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Sports Science Applied (SSA) 1: Set Rate Improvement

This may or may not be obvious to members of this site, but I have believed for a while that talent is twofold. It is not only the ability to perform an action or skill, but also the ability to improve that action or skill. It is my belief that you could actually measure an ‘improvement factor’ and use it to adjust training plans. Actually identifying that factor, however, is well beyond the scope of this post or this thread. Instead, I took the step of trying to figure out what the average rate of improvement was from year to year.

I went on athletic.net and made a database of every male high school senior in Oregon from 2011 that ran under 12.00 FAT in the 100m dash (there were a couple non seniors as well). I then took their personal bests from each year (FAT only, all conversions were thrown out) and tried to use them to predict their personal bests from the next year. Hence I ended up with a linear regression equation. That equation is as follows:

Next year personal best = (This year personal best) * .6182 + 4.2577

This equation is valid for times between 10.42 and 14.57

N = 331, r = .7451

There are a few things to note here. For one, the fact r = .7451 makes this equation more or less useless for actually predicting the performance of your future athletes. If you aren’t statistics savvy I’ll show you why in a minute. But you can use it as a guideline to see how well your athletes are improving compared to the norm. And this can tell you something about their talent level, or your program’s effectiveness. There is also something else peculiar about this equation. If you took an athlete who ran 10.9 this year and put it into the equation… we get 11.0! This equation actually states a limit where an athlete is no longer expected to improve! That limit happens to be 11.15. So a secondary way of evaluating your sprint program is to see how often in produces runners faster than 11.15. Any time an athlete runs faster than 11.15, they have surpassed what they were expected to run.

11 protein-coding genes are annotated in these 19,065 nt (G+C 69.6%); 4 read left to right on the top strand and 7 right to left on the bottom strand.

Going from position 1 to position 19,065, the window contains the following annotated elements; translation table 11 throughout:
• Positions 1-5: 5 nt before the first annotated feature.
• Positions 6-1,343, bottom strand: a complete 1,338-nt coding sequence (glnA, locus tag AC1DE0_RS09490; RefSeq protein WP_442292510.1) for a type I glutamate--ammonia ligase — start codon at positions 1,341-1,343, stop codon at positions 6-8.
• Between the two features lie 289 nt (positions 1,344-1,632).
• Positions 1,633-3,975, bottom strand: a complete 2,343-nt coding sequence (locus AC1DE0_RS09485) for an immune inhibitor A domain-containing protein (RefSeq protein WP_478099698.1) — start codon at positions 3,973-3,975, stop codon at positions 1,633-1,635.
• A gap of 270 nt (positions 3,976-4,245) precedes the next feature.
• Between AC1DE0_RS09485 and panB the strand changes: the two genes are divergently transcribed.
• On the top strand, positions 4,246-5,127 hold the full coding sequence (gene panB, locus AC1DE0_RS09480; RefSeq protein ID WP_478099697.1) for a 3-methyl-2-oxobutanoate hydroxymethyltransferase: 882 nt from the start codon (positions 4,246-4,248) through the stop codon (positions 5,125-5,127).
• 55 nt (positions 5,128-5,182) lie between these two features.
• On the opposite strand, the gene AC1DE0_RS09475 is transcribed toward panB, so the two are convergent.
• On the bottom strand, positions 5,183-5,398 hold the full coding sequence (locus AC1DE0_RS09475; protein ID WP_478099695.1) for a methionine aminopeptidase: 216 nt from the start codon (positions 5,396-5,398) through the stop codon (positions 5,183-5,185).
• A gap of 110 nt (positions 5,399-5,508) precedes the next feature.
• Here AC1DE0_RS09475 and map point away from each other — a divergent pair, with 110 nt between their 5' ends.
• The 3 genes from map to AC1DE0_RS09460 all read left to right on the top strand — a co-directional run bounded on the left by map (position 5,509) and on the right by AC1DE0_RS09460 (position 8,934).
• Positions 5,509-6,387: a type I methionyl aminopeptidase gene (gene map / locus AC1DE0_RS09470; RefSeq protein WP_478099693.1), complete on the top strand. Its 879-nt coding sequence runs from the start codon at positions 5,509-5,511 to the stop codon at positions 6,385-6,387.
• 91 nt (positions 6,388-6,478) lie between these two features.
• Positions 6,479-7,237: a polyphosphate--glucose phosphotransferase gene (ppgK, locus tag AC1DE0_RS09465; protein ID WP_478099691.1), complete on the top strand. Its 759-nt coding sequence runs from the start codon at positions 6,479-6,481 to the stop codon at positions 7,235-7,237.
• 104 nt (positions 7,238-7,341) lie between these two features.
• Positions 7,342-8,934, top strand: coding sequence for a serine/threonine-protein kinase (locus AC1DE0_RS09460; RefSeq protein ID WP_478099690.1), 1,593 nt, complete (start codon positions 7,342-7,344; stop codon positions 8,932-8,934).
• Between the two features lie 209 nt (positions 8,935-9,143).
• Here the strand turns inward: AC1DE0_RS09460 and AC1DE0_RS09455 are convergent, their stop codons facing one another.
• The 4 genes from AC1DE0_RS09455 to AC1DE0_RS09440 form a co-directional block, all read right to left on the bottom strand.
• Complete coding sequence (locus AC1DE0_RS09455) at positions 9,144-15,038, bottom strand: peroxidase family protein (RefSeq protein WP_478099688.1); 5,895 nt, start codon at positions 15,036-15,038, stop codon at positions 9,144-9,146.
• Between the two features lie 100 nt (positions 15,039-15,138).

The second thing you can use this equation for is incoming talent evaluation. While all of us may wish that every incoming athlete is a future superstar that is most likely not the case. What we might look for, however, is athletes that are serviceably fast to contribute in other events such as relays, jumps, or hurdles. So you can backwards engineer the equation to get a number that you think will work. For now I will just say anyone that runs under 13 as a freshman could be a substantial contributor as a senior. I have further data to substantiate this claim, but it’s too much effort for one post.

The final thing to note is prediction intervals. I stated earlier that this equation is nigh useless for actually predicting the performance of an athlete from year to year. And I say this because the prediction interval equation is as follows:

y = (.6182x + 4.2577) +/- .4894

That basically says that the range you can expect the athlete to run in with 90% accuracy is .9788 seconds. Simply unacceptable for a track coach. But nevertheless, the data does have interesting implications as stated above. And when it’s combined with good record keeping, I think it can be a very powerful tool.